244Bikram in Court Over Yoga Positions
- Feb 6, 2004Bikram Master in Court Battle Over Yoga Positions
Fri Feb 6,11:03 AM ET
By Elinor Mills Abreu
SAN FRANCISCO (Reuters) - Yoga master Bikram Choudhury is bent out of
The eccentric Calcutta-born yogi who popularized the form of yoga
known as "Bikram" is being sued over his claims that he owns the
copyright to a 26-posture series used in the practice, which is done
in a heated room.
The suit could eventually set a precedent in an industry noted for
its openness and lack of standards. For now, it is kicking up a fuss
among yoga practitioners.
Bikram is a fast-growing yoga style made trendy by celebrities and
others attracted to its health benefits and spiritual leanings.
Choudhury, who is in his late 50s, has sent cease and desist letters
to more than 100 Bikram yoga schools and teachers, accusing them of
violating his copyright and trademark by employing instructors that
weren't trained by him and deviating from his strict teachings,
according to James Harrison, a lawyer for the Open Source Yoga Unity.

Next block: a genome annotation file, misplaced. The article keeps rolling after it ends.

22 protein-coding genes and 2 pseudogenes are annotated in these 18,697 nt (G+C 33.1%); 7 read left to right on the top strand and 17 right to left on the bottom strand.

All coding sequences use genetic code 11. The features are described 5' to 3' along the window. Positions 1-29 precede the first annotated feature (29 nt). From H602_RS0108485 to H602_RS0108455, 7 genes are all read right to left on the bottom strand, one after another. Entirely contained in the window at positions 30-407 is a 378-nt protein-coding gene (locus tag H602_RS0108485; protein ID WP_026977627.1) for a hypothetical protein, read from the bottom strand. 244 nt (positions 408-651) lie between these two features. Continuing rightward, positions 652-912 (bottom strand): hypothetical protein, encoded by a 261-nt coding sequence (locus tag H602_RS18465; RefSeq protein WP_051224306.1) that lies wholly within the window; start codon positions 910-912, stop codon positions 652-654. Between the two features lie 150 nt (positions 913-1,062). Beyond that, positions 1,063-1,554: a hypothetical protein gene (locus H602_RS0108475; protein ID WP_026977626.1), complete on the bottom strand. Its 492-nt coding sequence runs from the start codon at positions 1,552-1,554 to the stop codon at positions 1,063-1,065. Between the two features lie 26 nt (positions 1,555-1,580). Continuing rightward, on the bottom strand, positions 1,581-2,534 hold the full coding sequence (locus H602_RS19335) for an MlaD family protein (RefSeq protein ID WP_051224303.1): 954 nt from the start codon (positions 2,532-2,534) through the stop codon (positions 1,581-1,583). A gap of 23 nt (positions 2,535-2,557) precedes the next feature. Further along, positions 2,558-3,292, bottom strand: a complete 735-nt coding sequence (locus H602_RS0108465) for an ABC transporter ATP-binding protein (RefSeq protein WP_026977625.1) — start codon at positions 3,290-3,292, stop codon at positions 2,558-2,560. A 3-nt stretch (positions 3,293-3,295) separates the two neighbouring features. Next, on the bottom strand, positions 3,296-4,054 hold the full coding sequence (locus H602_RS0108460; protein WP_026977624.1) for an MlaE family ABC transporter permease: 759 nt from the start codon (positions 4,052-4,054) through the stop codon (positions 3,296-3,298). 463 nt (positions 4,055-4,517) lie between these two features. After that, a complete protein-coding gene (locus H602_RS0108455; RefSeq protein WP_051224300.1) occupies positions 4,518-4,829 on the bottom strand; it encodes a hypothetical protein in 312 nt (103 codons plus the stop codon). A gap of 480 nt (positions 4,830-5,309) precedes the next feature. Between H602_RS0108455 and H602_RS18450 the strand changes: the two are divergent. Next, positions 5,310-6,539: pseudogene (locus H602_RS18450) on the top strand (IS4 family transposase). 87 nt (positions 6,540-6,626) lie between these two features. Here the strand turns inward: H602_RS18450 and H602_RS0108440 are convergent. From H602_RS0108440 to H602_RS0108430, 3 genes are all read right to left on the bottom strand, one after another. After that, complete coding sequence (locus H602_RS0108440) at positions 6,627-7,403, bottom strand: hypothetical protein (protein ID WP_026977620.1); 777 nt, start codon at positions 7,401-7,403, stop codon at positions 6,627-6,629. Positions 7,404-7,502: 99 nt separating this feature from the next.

In response, the Open Source Yoga Unity, a non-profit collective
whose members live in California, Texas, Florida, Arizona, Rhode
Island and Canada, has sued the Choudhury in San Francisco federal
The suit asks the court to rule that his copyright and trademark
claims are unenforceable because his series of poses stem from
postures that have been in public use for centuries.
"No one can own a style of yoga," Harrison told Reuters on Thursday.
Choudhury was preparing for a trip and unable to comment, according
to a receptionist at his Los Angeles yoga school. One of his
attorneys declined to comment and another did not return a phone
Lawyers for the two sides met in a court-ordered mediation conference
on Wednesday but did not reach a settlement, Harrison said. A trial
is scheduled for February 2005.
While some Bikram instructors have been forced to stop teaching the
technique, others remain loyal to their yogi.
"All he is asking is that they teach (Bikram yoga) honestly and
purely, and that's not too much to ask," said Lynn Whitlow, co-owner
of Funky Door Yoga in the bay area. "If you want to change it, don't
call it 'Bikram.'"
Nora Isaacs, a senior editor at Berkeley-based Yoga Journal, said her
group wasn't taking an official stance.
"If he does win, the question is what does that mean for the future
of yoga?" Isaacs said. "If he asserts copyright, will other schools
Choudhury has become rich selling books and videos, teaching
workshops that cost $5,000 and collecting franchise fees from the
hundreds of studios worldwide that teach Bikram yoga.